From The Ruth Botts History Collection,
Copied from material gathered by E.G. Osmon of Protection, Kansas.
In the early summer of 1885 after the influx of settlers during the winter and spring, the cattle men realized their range or free range was fast disappearing, so one sunny pleasant afternoon the cowboys rode through the country, calling at every sod shanty and dugout, warning the settlers the Indians from the south were on the war path, burning and killing as they came, and would reach this community by night. The men of the community had foreseen such an occasion and had gathered at a bluff northwest of what is now Protection, and dug deep trenches for breastworks to fire from, and these trenches are still plainly discernible after sixty years, at what is known as the "old fort". With the exception of two families, W.I. Brown and D.B. Denney, everyone by horseback, ox team, and horse drawn wagons hurried to the "fort". The women, children and teams were put on the north side of the bluff, and the men set out scouts on horses to view and bring back the alarm if Indians were seen, while a goodly number remained at or near the breastworks. The creek was up, and the mosquitoes were indeed a menace but no fires could be lighted for smudge fires, because of the attracting smoke. With the returning light of day all returned to their homes and, it was later learned, that it was all a ruse by the cattlemen to run the settlers out. A store and post office called Red Bluff was located just south of the "fort" and Hiram Holderby was the postmaster and storekeeper.
In 1890 after a particularly dry summer, a man came to Protection declaring his ability to bring rain to the community. After a payment of $150.00 had been made to him, secured by passing the hat, he fired or caused explosives of powder to be set off, and then he too "set off" for parts unknown. The next day or soon, there was the most destructive hail storm, that Protection and vicinity have ever known. Just great slugs of ice fell. Jake Wuchter owned a livery barn or "stable" as it was known in those days. It was located about where the Critzer hardware is now, only instead of cement walks and guttering, there was a buffalo wallow in the front. During this hail and the terrible wind storm that accompanied it, the roof to the barn was so badly damaged that it had to be reroofed. Tobe Morris, a negro blacksmith, who kept his team in the barn, had just gone over to get them to drive out to his home, which was just southwest from where Orlie Edmonston now lives. He said a "kyard" game was in progress, but when those slugs of ice began coming through the roof, the "kyard" game broke up in a hurry.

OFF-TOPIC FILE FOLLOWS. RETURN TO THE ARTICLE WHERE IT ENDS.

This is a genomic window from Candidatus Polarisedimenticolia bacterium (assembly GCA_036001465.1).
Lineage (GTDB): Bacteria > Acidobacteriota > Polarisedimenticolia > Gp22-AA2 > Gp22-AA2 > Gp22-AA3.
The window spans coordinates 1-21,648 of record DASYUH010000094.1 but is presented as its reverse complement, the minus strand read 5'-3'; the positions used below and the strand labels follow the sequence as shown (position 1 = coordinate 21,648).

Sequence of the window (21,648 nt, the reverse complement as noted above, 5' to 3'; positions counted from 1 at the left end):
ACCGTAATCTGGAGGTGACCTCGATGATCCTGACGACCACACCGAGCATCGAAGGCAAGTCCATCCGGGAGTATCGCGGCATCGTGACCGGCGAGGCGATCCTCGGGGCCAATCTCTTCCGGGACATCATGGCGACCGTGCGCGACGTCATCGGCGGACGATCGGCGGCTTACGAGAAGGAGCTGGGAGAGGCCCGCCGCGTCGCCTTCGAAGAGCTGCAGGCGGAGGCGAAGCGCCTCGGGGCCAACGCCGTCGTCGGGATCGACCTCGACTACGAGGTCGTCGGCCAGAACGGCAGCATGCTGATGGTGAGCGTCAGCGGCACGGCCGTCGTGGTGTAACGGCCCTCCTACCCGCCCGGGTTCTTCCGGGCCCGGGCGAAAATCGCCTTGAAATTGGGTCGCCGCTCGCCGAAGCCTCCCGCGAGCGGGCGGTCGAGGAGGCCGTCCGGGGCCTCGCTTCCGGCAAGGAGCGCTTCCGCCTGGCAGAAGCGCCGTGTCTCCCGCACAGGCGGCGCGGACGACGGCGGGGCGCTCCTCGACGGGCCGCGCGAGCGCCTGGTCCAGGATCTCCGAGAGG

In 1890 some of the owners of great herds of cattle turned them loose on the settlers' crops. The settlers shot many of the cattle and drove the rest to the four winds, so there has been no further trouble between the settlers and cattlemen, as the herd law, which had been enacted, was enforced. About 1890 there was a move to repeal the herd law. The day of the election, in Protection, one man was freely treated to the "drink that elects", and when his friends thought the zero hour was at hand, said, "Let's go vote for free range". He said, "I'm sorry, boys, but I voted for herd law this morning". No, I don't know what they did to the man.
There was a post office where Mrs. Creighton's house now stands or where the old house stood called the "Woodford" Post Office. A man by the name of Woodford took that claim. The mail was carried from Mullinville to Protection by a man by the name of Horn, whose son, John Horn, was a carpenter and lived in Coldwater for many years.
A spring wagon and a team of mules was the mode of locomotion. Oliver Jones lived just across the creek in the only frame house in the community. Fred says the Wuchter Hotel was among the first business houses erected in Protection. Also Aunt Jane Fish's Hotel was an early building.
Then there was the Manning Hotel that stood where Alex Cohlmias now live. Main Street, south of where Cohlmias live, was the main business part of town.
A.B. Cook conducted a store just across the street, where Leroy Smith lived, just south of their building.
There was a bank for a while where the Church of God now stands. Then Ed Foy ran a store there for some years. In the early years of 1900, Bill Baxter conducted a store there.
Thanks to Patricia Snyder for typing the above history for this web site and to Bobbi Huck for finding the information!
"Ernest George (E.G.) Osmon was the Protection depot agent for years. The Protection Post and The Western Star repeatedly misspelled his last name as Osman, but it was definitely Osmon. I'm still trying to figure out how he actually spelled his first name. He almost always went by E.G. The newspaper spelled it Ernest, but his tombstone is Earnest. I checked the courthouse and couldn't find any documents he signed with his full name. His son was George E. Osmon." -- Note from Dave Webb, 19 July 2005.
This RootsWeb website is being created by HTML Guy Jerry Ferrin with the able assistance of many Contributors. Your comments, suggestions and contributions of historical information and photographs to this site are welcome. Please sign the Guest Book. This page was last updated 7 April 2005.